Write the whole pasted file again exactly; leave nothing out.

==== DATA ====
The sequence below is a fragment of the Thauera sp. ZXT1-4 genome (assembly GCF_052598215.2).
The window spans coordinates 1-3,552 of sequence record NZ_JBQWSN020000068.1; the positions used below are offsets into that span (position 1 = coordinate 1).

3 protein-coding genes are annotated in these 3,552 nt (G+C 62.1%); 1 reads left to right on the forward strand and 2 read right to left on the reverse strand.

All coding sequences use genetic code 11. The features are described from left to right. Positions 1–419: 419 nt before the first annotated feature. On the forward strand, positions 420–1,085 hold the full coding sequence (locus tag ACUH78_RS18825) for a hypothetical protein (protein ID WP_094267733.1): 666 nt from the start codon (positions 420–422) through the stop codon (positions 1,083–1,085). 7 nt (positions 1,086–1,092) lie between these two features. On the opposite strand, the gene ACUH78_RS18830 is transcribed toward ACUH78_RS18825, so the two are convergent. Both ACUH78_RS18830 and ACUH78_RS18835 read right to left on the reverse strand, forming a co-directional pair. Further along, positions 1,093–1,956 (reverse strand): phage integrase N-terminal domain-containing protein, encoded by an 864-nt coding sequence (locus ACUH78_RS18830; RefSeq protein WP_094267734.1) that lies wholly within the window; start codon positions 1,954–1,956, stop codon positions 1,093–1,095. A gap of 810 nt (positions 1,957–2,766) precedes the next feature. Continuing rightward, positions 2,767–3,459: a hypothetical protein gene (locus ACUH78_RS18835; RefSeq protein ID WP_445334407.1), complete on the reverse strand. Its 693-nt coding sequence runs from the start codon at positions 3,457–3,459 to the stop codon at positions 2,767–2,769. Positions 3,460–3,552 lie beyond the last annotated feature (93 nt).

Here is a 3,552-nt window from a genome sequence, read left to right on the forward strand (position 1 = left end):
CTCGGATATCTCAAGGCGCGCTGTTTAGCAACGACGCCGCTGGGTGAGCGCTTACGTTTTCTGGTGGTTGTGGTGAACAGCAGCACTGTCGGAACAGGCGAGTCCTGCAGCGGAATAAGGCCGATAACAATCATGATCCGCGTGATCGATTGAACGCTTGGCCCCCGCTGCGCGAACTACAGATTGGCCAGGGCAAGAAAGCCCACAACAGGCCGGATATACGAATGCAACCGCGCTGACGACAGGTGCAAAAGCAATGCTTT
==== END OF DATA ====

The sequence below is a fragment of the Thauera sp. ZXT1-4 genome (assembly GCF_052598215.2).
The window spans coordinates 1-3,552 of sequence record NZ_JBQWSN020000068.1; the positions used below are offsets into that span (position 1 = coordinate 1).

3 protein-coding genes are annotated in these 3,552 nt (G+C 62.1%); 1 reads left to right on the forward strand and 2 read right to left on the reverse strand.

All coding sequences use genetic code 11. The features are described from left to right. Positions 1–419: 419 nt before the first annotated feature. On the forward strand, positions 420–1,085 hold the full coding sequence (locus tag ACUH78_RS18825) for a hypothetical protein (protein ID WP_094267733.1): 666 nt from the start codon (positions 420–422) through the stop codon (positions 1,083–1,085). 7 nt (positions 1,086–1,092) lie between these two features. On the opposite strand, the gene ACUH78_RS18830 is transcribed toward ACUH78_RS18825, so the two are convergent. Both ACUH78_RS18830 and ACUH78_RS18835 read right to left on the reverse strand, forming a co-directional pair. Further along, positions 1,093–1,956 (reverse strand): phage integrase N-terminal domain-containing protein, encoded by an 864-nt coding sequence (locus ACUH78_RS18830; RefSeq protein WP_094267734.1) that lies wholly within the window; start codon positions 1,954–1,956, stop codon positions 1,093–1,095. A gap of 810 nt (positions 1,957–2,766) precedes the next feature. Continuing rightward, positions 2,767–3,459: a hypothetical protein gene (locus ACUH78_RS18835; RefSeq protein ID WP_445334407.1), complete on the reverse strand. Its 693-nt coding sequence runs from the start codon at positions 3,457–3,459 to the stop codon at positions 2,767–2,769. Positions 3,460–3,552 lie beyond the last annotated feature (93 nt).

Here is a 3,552-nt window from a genome sequence, read left to right on the forward strand (position 1 = left end):
CTCGGATATCTCAAGGCGCGCTGTTTAGCAACGACGCCGCTGGGTGAGCGCTTACGTTTTCTGGTGGTTGTGGTGAACAGCAGCACTGTCGGAACAGGCGAGTCCTGCAGCGGAATAAGGCCGATAACAATCATGATCCGCGTGATCGATTGAACGCTTGGCCCCCGCTGCGCGAACTACAGATTGGCCAGGGCAAGAAAGCCCACAACAGGCCGGATATACGAATGCAACCGCGCTGACGACAGGTGCAAAAGCAATGCTTT